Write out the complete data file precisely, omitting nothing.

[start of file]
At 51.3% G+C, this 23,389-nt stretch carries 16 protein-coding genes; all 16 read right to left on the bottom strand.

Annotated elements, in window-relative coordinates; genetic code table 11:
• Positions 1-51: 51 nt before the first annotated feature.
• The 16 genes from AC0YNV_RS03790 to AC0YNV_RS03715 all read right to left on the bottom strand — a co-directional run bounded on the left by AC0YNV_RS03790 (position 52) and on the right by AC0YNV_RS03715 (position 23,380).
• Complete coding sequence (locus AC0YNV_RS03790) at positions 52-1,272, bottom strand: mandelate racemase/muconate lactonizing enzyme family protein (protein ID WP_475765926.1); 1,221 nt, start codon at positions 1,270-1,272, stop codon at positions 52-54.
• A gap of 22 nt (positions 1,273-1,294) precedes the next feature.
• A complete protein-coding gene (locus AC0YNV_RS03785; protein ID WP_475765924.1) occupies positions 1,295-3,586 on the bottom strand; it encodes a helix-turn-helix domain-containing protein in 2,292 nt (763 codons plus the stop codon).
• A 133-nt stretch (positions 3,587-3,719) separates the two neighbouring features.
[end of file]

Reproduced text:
At 51.3% G+C, this 23,389-nt stretch carries 16 protein-coding genes; all 16 read right to left on the bottom strand.

Annotated elements, in window-relative coordinates; genetic code table 11:
• Positions 1-51: 51 nt before the first annotated feature.
• The 16 genes from AC0YNV_RS03790 to AC0YNV_RS03715 all read right to left on the bottom strand — a co-directional run bounded on the left by AC0YNV_RS03790 (position 52) and on the right by AC0YNV_RS03715 (position 23,380).
• Complete coding sequence (locus AC0YNV_RS03790) at positions 52-1,272, bottom strand: mandelate racemase/muconate lactonizing enzyme family protein (protein ID WP_475765926.1); 1,221 nt, start codon at positions 1,270-1,272, stop codon at positions 52-54.
• A gap of 22 nt (positions 1,273-1,294) precedes the next feature.
• A complete protein-coding gene (locus AC0YNV_RS03785; protein ID WP_475765924.1) occupies positions 1,295-3,586 on the bottom strand; it encodes a helix-turn-helix domain-containing protein in 2,292 nt (763 codons plus the stop codon).
• A 133-nt stretch (positions 3,587-3,719) separates the two neighbouring features.